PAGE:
Methylamphetamine use drives more illegal Meth labs

Methylamphetamine use drives more illegal Meth labs

Earlier this week, the Australian Criminal Intelligence Commission released the sixth report of the National Wastewater Drug Monitoring Program providing longer-term insights into drug consumption as the program concludes its second year.

Using wastewater data between August 2017 to August 2018, it is estimated that more than 9.6 tonnes of methylamphetamine is consumed in Australia each year, as well as more than 4 tonnes of cocaine, 1.1 tonnes of MDMA, and more than 700 kilograms of heroin.

This quantity staggers me.

The street price of the four drugs based on this quantity is valued at around $9.3 billion.

This clearly shows the size of the black economy that relates to illicit drugs alone. As an aside, it sickens me that the media appear to be giving cult celebrity status to some of the biggest drug criminals.

The report estimates consumption reflects an increase in methylamphetamine and cocaine and a decrease in MDMA and heroin from year one to two of the program.

What this coincides with is an increase in the number of claims where properties have been used to illegally make methylamphetamine.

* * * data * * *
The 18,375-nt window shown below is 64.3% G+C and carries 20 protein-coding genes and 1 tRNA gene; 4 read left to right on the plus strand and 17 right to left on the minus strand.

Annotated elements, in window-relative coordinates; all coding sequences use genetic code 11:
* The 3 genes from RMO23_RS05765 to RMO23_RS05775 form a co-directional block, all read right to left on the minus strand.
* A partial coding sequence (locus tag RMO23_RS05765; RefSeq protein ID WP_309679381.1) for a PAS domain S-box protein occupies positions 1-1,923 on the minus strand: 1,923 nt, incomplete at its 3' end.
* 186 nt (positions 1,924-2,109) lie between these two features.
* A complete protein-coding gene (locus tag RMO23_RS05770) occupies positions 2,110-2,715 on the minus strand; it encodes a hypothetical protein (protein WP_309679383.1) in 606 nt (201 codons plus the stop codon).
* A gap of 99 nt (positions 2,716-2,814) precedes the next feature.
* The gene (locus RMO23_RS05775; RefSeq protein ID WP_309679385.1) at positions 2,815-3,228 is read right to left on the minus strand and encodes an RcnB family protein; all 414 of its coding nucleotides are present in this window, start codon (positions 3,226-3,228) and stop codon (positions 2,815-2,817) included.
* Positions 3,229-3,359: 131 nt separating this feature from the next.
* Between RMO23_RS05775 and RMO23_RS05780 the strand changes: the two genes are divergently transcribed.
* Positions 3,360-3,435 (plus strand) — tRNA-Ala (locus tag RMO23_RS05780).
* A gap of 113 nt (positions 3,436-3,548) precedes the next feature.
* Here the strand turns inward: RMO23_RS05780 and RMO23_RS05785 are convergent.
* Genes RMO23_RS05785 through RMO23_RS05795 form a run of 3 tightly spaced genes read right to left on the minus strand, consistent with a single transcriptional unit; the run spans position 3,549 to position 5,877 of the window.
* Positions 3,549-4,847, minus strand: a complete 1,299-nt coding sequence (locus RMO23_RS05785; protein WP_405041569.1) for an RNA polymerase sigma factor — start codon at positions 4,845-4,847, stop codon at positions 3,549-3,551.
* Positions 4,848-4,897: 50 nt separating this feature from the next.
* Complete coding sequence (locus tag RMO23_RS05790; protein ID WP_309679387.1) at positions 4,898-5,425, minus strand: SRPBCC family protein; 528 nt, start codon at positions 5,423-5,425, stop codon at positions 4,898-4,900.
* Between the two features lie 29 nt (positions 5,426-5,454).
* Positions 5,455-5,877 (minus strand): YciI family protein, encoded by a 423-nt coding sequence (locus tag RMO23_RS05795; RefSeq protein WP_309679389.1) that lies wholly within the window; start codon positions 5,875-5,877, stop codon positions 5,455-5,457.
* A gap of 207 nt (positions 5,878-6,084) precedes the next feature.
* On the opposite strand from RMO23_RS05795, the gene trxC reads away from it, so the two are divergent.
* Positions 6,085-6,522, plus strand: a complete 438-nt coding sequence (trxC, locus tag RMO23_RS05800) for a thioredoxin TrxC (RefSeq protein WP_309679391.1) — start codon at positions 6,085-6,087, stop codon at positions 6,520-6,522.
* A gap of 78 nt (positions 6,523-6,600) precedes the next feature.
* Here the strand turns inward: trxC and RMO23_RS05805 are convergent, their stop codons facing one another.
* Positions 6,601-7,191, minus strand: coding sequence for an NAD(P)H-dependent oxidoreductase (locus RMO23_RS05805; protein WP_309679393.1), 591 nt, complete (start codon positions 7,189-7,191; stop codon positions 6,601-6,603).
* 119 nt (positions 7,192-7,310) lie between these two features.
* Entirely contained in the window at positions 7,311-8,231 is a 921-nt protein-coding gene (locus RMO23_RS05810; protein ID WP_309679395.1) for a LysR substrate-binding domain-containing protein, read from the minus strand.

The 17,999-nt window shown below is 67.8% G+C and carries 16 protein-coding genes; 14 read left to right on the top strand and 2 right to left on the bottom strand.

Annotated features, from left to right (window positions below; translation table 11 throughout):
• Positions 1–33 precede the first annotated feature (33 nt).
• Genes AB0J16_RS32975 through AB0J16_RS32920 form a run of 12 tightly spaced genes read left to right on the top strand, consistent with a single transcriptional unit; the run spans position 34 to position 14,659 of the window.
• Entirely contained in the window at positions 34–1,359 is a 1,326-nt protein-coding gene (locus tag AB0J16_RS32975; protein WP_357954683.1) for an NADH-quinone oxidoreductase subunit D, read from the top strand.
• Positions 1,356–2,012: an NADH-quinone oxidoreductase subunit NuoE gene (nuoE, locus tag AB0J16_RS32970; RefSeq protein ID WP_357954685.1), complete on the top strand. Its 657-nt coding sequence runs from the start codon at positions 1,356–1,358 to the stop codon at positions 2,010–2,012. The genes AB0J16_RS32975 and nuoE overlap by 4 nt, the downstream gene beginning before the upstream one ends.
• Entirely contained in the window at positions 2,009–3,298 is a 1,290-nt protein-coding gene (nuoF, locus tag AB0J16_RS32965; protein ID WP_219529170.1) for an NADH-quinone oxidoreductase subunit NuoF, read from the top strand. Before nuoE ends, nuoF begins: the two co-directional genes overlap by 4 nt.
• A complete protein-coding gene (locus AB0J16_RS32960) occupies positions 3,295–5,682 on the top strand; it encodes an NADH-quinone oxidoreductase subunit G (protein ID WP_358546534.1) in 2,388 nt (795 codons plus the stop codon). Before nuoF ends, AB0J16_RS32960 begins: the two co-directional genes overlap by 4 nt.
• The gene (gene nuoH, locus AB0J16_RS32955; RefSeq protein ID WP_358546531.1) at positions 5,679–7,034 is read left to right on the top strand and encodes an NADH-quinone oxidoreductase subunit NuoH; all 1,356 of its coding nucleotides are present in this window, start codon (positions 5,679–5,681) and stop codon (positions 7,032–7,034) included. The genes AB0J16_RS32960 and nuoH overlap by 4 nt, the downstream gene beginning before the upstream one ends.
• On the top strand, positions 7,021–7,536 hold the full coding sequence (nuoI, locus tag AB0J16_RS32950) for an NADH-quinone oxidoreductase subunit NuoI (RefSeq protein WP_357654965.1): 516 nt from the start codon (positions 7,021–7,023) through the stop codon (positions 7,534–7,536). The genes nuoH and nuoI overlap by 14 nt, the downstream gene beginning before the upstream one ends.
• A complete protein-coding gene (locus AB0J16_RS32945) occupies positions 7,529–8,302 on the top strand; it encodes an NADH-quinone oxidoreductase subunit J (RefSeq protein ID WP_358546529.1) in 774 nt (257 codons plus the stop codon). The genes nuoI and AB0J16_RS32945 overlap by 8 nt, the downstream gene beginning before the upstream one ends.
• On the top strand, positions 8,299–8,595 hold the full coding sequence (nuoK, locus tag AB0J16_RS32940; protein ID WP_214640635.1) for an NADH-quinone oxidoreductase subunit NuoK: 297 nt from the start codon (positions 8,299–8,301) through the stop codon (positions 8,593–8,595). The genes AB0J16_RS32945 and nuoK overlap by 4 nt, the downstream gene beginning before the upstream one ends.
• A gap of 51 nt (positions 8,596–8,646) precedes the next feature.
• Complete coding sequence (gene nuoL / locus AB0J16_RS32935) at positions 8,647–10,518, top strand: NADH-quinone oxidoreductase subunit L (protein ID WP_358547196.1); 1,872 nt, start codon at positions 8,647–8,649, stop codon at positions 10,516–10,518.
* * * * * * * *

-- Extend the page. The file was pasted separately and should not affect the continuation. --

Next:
This is one of many areas of risk that LMI are taking a close look at and we will be sharing a YouTube video where Steve Manning is discussing the issue and the risks with one who is strongly advocating for remedial works at very low levels of use. While we do not necessarily agree with his views we feel that all sides needs to be considered.

I am leaning towards the need for mandatory testing at the start and the end of every tenancy. We may need to review the size of bonds to cover the ‘business’ risk and if we are serious, insist on a 100 point check on any tenant and finally have a register of tenants who have used or allowed a premises to be used as a illegal meth lab.

This is a real risk for the insurance industry and while the insurance industry needs to protect innocent landlords and future innocent tenants, we do need to evaluate the risk and charge for it without the need to use a sledge hammer to crack (excuse the pun) a seemingly ever increasing large nut.

I will post a link to the video when it is published.

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